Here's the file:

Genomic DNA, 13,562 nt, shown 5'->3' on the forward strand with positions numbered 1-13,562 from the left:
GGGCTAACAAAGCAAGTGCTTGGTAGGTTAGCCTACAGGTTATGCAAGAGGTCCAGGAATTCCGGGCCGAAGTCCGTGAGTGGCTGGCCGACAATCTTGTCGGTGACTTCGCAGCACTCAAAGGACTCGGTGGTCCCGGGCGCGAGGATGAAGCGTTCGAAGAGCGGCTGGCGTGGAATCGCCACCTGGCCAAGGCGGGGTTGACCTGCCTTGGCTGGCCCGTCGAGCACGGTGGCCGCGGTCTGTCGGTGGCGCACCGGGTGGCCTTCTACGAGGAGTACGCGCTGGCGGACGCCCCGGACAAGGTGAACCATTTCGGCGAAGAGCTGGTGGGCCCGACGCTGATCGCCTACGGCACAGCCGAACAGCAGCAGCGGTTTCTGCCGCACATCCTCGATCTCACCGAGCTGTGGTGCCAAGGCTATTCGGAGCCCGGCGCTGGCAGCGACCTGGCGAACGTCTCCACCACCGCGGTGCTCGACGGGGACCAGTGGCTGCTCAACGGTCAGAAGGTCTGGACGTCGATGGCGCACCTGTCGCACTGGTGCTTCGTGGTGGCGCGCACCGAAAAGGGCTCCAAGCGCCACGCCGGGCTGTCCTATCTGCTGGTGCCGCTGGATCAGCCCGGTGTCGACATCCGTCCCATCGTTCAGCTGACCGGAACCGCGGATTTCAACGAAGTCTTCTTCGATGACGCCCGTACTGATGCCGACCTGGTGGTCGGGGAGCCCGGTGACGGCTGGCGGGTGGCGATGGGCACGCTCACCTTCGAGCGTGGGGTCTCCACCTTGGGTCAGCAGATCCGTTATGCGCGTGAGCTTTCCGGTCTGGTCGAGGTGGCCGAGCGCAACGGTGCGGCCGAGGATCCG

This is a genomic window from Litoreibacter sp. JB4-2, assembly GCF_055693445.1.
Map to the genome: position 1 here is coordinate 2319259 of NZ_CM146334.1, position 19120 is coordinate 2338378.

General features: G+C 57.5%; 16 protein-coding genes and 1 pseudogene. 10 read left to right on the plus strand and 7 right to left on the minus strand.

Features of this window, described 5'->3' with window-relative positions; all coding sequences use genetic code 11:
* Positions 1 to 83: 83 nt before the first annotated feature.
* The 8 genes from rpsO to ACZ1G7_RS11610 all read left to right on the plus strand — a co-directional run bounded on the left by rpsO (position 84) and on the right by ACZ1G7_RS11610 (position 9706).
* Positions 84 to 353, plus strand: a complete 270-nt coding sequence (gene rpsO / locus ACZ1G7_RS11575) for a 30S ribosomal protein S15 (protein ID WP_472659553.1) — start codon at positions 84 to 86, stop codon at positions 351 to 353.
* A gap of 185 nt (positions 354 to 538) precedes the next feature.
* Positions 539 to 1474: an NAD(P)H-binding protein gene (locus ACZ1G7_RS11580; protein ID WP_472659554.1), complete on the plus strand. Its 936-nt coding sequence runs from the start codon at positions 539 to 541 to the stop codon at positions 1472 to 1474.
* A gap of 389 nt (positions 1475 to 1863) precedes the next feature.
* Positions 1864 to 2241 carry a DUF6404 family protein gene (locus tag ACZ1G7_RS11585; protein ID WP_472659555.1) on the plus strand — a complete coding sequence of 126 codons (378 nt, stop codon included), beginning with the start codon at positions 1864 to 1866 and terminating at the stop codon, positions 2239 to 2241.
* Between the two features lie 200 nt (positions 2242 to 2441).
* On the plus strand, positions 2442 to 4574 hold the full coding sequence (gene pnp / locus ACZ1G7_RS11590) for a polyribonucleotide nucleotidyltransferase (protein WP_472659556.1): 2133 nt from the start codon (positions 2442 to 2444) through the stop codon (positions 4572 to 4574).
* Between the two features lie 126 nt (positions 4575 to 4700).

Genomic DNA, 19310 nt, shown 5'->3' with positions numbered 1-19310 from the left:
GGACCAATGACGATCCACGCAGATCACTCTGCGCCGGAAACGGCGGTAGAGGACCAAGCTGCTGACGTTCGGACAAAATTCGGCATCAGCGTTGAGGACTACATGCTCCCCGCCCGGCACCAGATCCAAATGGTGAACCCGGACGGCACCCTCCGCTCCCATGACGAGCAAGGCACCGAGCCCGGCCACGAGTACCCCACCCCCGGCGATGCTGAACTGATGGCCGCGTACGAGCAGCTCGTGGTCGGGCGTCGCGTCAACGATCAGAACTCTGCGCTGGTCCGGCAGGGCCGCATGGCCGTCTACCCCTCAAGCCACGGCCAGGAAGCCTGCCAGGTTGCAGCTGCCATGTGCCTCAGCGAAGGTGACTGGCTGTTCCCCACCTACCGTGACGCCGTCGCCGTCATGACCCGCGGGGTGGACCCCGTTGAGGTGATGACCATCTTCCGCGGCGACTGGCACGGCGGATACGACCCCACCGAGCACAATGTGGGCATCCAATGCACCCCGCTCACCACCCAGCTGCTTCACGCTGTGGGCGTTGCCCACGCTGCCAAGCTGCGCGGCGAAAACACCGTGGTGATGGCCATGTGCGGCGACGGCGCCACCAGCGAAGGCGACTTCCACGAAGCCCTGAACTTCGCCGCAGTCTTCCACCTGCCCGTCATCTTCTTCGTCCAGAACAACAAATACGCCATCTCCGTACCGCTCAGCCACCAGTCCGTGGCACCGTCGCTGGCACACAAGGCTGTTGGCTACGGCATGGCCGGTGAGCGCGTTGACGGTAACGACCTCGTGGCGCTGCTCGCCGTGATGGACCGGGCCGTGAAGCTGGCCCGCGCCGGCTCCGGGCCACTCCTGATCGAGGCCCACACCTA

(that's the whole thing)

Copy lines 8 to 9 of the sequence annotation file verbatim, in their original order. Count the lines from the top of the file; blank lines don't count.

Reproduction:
* The 8 genes from rpsO to ACZ1G7_RS11610 all read left to right on the plus strand — a co-directional run bounded on the left by rpsO (position 84) and on the right by ACZ1G7_RS11610 (position 9706).
* Positions 84 to 353, plus strand: a complete 270-nt coding sequence (gene rpsO / locus ACZ1G7_RS11575) for a 30S ribosomal protein S15 (protein ID WP_472659553.1) — start codon at positions 84 to 86, stop codon at positions 351 to 353.